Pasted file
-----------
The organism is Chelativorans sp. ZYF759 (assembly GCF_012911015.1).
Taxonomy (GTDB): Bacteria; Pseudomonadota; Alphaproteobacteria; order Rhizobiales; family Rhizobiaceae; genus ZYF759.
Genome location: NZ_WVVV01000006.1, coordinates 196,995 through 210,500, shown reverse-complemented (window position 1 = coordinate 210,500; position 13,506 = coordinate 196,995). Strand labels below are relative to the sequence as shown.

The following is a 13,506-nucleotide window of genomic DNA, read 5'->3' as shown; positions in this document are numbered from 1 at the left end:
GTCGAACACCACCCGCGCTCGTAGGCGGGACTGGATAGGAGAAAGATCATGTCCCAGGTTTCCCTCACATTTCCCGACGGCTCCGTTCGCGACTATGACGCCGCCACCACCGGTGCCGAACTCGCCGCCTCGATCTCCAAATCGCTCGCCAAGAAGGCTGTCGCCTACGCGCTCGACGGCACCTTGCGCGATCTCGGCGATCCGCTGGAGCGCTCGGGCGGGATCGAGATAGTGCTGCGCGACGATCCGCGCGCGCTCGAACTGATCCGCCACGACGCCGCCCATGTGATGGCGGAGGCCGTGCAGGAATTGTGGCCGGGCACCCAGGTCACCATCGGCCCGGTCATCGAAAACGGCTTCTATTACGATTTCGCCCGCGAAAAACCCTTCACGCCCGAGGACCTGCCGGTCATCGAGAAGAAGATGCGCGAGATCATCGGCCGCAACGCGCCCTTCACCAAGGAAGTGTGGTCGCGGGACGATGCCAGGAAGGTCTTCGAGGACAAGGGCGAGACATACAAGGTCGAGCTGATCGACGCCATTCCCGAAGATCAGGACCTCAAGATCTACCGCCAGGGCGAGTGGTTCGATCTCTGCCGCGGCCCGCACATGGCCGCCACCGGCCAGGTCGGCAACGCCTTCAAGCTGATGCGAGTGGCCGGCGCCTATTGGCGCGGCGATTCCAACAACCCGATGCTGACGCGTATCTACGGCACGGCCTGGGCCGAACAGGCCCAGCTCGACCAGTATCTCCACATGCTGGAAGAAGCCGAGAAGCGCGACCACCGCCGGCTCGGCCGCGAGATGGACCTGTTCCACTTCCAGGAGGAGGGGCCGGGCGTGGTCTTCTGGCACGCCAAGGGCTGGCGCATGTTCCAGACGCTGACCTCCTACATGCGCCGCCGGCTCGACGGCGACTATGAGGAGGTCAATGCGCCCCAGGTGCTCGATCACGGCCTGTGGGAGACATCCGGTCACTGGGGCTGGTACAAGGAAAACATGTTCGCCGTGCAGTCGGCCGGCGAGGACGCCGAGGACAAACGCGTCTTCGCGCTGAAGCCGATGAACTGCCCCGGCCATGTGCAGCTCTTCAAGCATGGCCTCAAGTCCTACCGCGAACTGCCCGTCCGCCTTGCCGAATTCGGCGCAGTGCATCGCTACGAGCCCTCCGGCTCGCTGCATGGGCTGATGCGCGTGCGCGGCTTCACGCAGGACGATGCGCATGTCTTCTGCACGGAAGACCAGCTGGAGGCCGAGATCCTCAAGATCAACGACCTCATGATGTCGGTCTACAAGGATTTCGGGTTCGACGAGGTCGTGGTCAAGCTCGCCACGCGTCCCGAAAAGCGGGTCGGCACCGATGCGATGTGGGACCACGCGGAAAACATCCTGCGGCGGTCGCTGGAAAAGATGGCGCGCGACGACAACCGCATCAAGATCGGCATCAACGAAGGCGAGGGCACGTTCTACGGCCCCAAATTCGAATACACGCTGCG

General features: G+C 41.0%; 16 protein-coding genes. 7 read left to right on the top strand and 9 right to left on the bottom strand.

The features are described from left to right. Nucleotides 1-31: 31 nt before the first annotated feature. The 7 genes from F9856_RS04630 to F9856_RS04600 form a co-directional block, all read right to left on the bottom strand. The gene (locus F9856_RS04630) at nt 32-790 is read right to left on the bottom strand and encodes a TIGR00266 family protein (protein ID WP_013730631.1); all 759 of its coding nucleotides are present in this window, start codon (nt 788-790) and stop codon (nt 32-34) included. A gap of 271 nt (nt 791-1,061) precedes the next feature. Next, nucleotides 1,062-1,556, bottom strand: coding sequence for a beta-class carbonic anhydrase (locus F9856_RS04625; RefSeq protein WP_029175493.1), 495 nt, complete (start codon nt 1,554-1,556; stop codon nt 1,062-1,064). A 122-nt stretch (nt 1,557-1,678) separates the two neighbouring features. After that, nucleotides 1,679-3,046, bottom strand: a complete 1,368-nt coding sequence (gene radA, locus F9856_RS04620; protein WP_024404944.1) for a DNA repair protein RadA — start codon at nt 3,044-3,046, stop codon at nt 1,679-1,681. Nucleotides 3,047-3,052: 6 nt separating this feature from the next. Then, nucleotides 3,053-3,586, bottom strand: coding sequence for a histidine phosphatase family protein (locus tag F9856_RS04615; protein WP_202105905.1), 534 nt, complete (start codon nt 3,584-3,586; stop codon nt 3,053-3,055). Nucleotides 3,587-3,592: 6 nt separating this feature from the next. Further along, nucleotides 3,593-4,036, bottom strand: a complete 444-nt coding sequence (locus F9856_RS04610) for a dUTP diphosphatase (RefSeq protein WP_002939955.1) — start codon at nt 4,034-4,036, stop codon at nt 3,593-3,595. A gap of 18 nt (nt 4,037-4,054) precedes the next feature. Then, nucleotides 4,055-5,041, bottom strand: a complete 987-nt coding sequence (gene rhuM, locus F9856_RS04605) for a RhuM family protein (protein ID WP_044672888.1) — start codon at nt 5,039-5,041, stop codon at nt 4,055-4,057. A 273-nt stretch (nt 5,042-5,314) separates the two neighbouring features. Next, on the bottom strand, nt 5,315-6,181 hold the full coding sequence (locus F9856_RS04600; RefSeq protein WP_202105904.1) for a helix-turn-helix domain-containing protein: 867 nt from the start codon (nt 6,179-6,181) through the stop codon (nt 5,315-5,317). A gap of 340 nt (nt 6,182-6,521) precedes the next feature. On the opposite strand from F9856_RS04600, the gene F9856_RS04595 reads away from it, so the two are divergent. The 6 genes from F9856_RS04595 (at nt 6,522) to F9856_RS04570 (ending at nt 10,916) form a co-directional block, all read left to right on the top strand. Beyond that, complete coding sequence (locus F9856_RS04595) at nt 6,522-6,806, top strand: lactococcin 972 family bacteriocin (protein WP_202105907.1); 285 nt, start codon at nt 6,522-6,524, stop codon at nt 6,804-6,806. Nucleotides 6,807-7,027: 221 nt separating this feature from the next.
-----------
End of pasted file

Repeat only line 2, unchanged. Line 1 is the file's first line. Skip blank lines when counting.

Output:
Taxonomy (GTDB): Bacteria; Pseudomonadota; Alphaproteobacteria; order Rhizobiales; family Rhizobiaceae; genus ZYF759.